Wednesday 21 February 2018

My life as an insomniac

Gayle Green has led a sleep-deprived existence for 50 years. Now she's written a book to help fellow sufferers, reports Lisa Jewell

Sweet dreams: Author Gayle Green's book 'Insomniac' is part memoir, part probe into what is being done about it
Sweet dreams: Author Gayle Green's book 'Insomniac' is part memoir, part probe into what is being done about it

It doesn't happen very often, but sometimes Gayle Green gets seven hours of uninterrupted sleep. "When I wake up, I feel like I have jet fuel in my system," she says. "I realise, 'God, this is the way other people feel all the time.'"

Gayle has had chronic insomnia for more than 50 years. For most of her life, she has managed to function on just three or four hours of sleep a night. Nowadays, she can manage to get longer shut-eye but still wakes up every night and has to take a sleeping pill.

Most of us are cranky after just one night of bad sleep so it's hard to contemplate how someone can survive after a lifetime of what is essentially sleep deprivation.

"It's been a rocky road," says Gayle, who is a literature professor in California and has written a new book called Insomniac. "I tried to keep the insomnia to myself for many years and it had a big effect on my life."

Gayle, who is now in her 60s, doesn't remember much about having insomnia during her childhood but she recently found letters that her mother sent to her father while he was serving overseas in the medical corps during the Second World War.

"It was fascinating to read those letters," she says. "My mother wrote about having problems getting me to sleep when I was about 18 months old. I seemed to always be full of energy and didn't want to get rid of the day."

The problem became more obvious as Gayle grew older. "I'd read late at night because I just wasn't able to get to sleep. Then I'd stumble through the next day and try to grab a nap. That would make me stay up late again and the problem continued. But it was a lot easier when I was younger because I had more energy; I could get by on four hours of sleep."

But when Gayle started teaching part-time in New York, she had no control over her schedule.

"I had a lot of 8am starts which is a joke to someone who hasn't slept well the night before," she recalls. "I'm very lucky now in my academic career that I can structure my hours so that I teach in the afternoon and evening."

Gayle has also had to adapt her personal life to deal with insomnia.

"I didn't dare have a family because I didn't think it was going to be possible to raise children.

"If your sleep is already as bad as an infant's, it's not going to work when you have an infant who has the same type of sleep pattern. It would lead to too much stress and tension, so I just thought it wasn't fair to do that to a child or to me either.

"More than one relationship broke up over my insomnia. Most men I knew weren't terribly understanding of the problem. I did find a man who could deal with it, although because he has developed a snore and because of my insomnia, we now find it better to sleep apart."

One charge often levelled at insomniacs by the medical profession is that they're overly obsessed with sleep.

But as Gayle points out, if you've been pushed to your mental, emotional and physical limits by lack of sleep, you're bound to develop some interest in the subject matter.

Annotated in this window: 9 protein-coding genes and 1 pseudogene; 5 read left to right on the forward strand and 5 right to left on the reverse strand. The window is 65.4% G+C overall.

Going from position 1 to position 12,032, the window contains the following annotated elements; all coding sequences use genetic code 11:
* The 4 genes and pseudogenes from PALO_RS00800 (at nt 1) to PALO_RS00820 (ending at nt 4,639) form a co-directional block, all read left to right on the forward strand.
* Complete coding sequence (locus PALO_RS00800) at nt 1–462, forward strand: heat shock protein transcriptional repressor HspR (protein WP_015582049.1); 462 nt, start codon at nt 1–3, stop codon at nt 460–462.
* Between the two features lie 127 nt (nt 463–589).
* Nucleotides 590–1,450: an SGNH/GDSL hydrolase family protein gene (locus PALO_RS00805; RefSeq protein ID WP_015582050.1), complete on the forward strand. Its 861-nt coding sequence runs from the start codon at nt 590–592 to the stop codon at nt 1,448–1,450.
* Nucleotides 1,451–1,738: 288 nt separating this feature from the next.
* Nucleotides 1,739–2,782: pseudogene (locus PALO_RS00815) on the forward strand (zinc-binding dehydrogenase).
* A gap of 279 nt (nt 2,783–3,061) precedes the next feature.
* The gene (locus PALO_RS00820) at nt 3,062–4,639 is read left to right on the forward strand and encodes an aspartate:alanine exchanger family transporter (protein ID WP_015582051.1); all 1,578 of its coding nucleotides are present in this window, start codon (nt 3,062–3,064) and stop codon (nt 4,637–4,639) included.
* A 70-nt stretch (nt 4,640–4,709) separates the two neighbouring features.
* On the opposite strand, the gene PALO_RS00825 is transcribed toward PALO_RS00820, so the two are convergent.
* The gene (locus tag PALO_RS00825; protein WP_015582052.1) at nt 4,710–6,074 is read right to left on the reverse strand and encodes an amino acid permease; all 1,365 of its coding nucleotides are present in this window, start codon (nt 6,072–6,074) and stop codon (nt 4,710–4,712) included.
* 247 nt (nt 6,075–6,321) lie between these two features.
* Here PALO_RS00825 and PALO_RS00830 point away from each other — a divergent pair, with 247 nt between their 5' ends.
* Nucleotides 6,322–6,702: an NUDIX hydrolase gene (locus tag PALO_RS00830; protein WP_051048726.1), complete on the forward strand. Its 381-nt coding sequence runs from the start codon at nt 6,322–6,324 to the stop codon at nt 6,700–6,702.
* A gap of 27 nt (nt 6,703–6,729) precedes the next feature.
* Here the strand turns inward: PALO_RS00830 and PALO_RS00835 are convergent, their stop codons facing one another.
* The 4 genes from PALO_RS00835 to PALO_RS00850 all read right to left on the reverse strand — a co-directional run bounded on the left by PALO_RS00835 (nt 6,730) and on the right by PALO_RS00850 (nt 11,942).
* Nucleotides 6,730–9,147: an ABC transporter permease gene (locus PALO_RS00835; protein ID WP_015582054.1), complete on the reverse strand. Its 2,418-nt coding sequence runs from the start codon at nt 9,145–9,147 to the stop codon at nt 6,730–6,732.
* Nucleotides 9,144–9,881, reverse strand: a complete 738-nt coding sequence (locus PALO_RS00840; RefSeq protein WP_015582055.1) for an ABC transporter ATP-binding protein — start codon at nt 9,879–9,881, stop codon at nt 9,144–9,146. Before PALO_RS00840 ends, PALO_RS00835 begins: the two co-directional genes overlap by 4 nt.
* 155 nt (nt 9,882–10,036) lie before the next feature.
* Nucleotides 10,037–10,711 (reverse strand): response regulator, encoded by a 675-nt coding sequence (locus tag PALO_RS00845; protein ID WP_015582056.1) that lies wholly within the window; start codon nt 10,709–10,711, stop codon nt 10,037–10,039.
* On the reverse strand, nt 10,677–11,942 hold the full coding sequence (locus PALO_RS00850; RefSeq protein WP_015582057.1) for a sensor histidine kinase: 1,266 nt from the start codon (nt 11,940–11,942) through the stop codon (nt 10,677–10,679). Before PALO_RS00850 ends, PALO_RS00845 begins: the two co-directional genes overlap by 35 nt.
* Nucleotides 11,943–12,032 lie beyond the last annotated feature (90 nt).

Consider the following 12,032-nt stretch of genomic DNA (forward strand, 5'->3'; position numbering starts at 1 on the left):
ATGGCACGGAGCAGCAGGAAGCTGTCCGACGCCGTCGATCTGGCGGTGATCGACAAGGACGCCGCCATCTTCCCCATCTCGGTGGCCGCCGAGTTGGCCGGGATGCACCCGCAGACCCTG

In Gayle's case, it led her to spending six years researching and writing her book. It's partly a memoir, and partly an investigation into what is known about insomnia and what is being done about it.

Chronic insomnia, which is usually defined as insomnia that lasts longer than three weeks, affects between 5pc and 10pc of the population.

"We're going to have to figure out sleep before we get to insomnia," says Gayle. "Sleep science is still a young science -- it only began as a field of research in 1953.

"And though we've had some major breakthroughs with things like narcolepsy, there's still so much that we don't know about sleep."

Gayle attended a sleep clinic but it didn't show any conclusive results as to the cause of her insomnia.

The only thing that gets her through a decent night's sleep nowadays is a low dose of the sleeping pill Ambien. "I usually can't fall asleep until around 3am," she explains. "I'll get around three to four hours of natural sleep but I nearly always wake up again.

"I just know that I'm not going to get back to sleep so I take a low dose of the pill and sleep for another three hours until I wake up around 10am. Maybe once a month, I might sleep naturally for seven hours but that's fairly unusual.

"I would advise that people use medication as a last resort and try to re-organise their lifestyle so they don't need to take it.

"I have mixed feelings towards using sleep medication because I became addicted to a sleep medication that I was put on in 1980.

"But the newer medications are better and I think it's a case of finding one that works for you and making sure it's not causing personality changes."

Gayle knows first-hand how precious sleep is and says we should all appreciate just how important it is.

"I hear college students say, 'I'll sleep when I die', and I think some people do throw away just how important sleep is because they haven't experienced sleep deprivation.

"Insomniacs, on the other hand, can't ever take sleep for granted."

Insomniac is published by Piatkus (€16.25). Gayle's website is www.sleepstarved.org

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